MILWAUKEE — Self defense is at the center of the defense in the Theodore Edgecomb case. The man is accused of killing Jason Cleereman on the Holton Street bridge in September of 2020.
Cleereman was a Milwaukee immigration attorney. There was some sort of argument on the bridge between the two. The prosecution says Edgecomb was the aggressor but the defense plans to argue self defense, saying Edgecomb feared for his life.
Self defense is a legal term we hear often in high-profile court cases, but it's not as simple as saying the word. Self defense involves a complex set of thresholds for both the prosecution and defense to navigate.
Legal expert and defense attorney Patrick Cafferty says the self defense argument is oftentimes decided in a case before it ever heads to a jury, usually before the district attorney charges a case.
"Oftentimes the DA themselves will decline prosecution, on the case and say right, yes, this person used violence, but we believe that they were right in doing so,” said Cafferty.
When it comes to homicides in this country, not many are considered justified. According to the FBI's most recent data, for every one justified homicide in the U.S., 49 were considered criminal homicides.
Most of those killings, about 60 percent, are between people who don't know each other. But over the last 10 years, there has also been a 45 percent increase in justified homicides.
However, to even argue self defense in court, experts say you have to first prove there is a legitimate claim.
"People can't just willy nilly walk in and say self defense. Self defense, in essence, they have to get the permission of the judge to be able to argue that to the jury. The judge has the discretion as to whether to give the jury the self defense instruction, and there has to be at least some facts that would support a self defense claim before a judge would give that instruction,” said Cafferty.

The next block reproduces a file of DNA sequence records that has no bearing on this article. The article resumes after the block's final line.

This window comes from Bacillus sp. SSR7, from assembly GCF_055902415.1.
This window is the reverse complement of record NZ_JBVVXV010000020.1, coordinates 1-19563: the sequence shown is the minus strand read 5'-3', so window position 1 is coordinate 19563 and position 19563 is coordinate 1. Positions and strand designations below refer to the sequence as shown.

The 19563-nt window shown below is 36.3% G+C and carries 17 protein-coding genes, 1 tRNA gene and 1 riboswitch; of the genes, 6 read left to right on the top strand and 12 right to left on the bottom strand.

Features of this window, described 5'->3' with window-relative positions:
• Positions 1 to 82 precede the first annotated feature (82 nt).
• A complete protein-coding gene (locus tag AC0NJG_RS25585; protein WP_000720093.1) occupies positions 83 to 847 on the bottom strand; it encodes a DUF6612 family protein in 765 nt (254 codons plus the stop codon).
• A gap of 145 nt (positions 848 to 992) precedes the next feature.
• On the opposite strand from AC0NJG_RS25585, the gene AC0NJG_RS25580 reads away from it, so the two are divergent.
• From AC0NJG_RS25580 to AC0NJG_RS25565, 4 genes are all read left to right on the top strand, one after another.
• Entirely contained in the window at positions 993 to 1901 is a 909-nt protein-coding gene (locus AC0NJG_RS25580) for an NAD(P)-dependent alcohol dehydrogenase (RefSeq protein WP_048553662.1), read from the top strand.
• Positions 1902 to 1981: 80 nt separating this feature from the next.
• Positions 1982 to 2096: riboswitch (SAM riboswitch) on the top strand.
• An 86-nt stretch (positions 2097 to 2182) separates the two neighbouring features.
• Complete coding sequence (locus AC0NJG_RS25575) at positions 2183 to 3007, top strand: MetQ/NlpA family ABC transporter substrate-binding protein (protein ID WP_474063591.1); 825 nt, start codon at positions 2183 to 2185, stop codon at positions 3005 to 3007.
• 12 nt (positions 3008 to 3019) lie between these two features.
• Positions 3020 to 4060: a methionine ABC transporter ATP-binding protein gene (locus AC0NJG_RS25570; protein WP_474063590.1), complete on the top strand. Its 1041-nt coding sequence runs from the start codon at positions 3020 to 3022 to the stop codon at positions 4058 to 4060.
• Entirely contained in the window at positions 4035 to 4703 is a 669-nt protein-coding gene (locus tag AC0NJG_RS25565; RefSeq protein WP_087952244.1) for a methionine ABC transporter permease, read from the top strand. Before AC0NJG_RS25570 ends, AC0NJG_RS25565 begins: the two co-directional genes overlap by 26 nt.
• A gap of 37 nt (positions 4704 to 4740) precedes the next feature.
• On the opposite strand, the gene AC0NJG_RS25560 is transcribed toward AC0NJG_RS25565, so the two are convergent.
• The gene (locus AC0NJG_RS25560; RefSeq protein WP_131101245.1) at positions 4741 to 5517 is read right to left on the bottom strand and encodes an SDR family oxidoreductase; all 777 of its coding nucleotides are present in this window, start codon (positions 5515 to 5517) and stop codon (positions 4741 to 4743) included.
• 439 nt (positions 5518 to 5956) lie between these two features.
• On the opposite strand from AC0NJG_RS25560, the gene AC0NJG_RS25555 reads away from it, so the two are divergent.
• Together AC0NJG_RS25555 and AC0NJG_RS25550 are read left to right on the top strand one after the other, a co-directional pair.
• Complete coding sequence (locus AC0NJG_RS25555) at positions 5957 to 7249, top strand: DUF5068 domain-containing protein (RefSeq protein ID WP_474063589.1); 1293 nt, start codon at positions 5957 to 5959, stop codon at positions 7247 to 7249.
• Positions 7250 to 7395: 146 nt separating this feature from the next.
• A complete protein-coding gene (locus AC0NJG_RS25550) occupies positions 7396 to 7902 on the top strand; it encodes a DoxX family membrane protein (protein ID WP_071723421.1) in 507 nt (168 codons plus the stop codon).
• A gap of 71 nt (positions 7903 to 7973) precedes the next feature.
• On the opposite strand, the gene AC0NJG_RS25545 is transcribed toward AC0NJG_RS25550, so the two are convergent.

University of Wisconsin law professor Ion Meyn says to claim self defense under Wisconsin law, a defendant doesn't have to prove he or she would have died, but rather they believed at the time they would have died.
"When it comes to using deadly force as a defense against someone attacking you, it has to be an imminent threat and it has to be a reasonable belief that you are subject to deadly force in order to use it,” said Meyn.
That reasonable belief is what Cafferty says can make a self defense trial more difficult for a prosecutor.
"Here they have to prove all the things they ordinarily would in an intentional homicide case, but now they also have to prove what was in this gentleman's mind at the time that he pulled the trigger,” said Cafferty.
Meyn says a big factor juries consider is whether the defendant provoked the circumstances that ultimately led to deadly force.
“One of the major kind of aspects of self defense law is provocation. You can't claim self defense if you caused the problem,” said Meyn.
It's one of the questions that ultimately the jury will have to answer in Edgecomb's trial.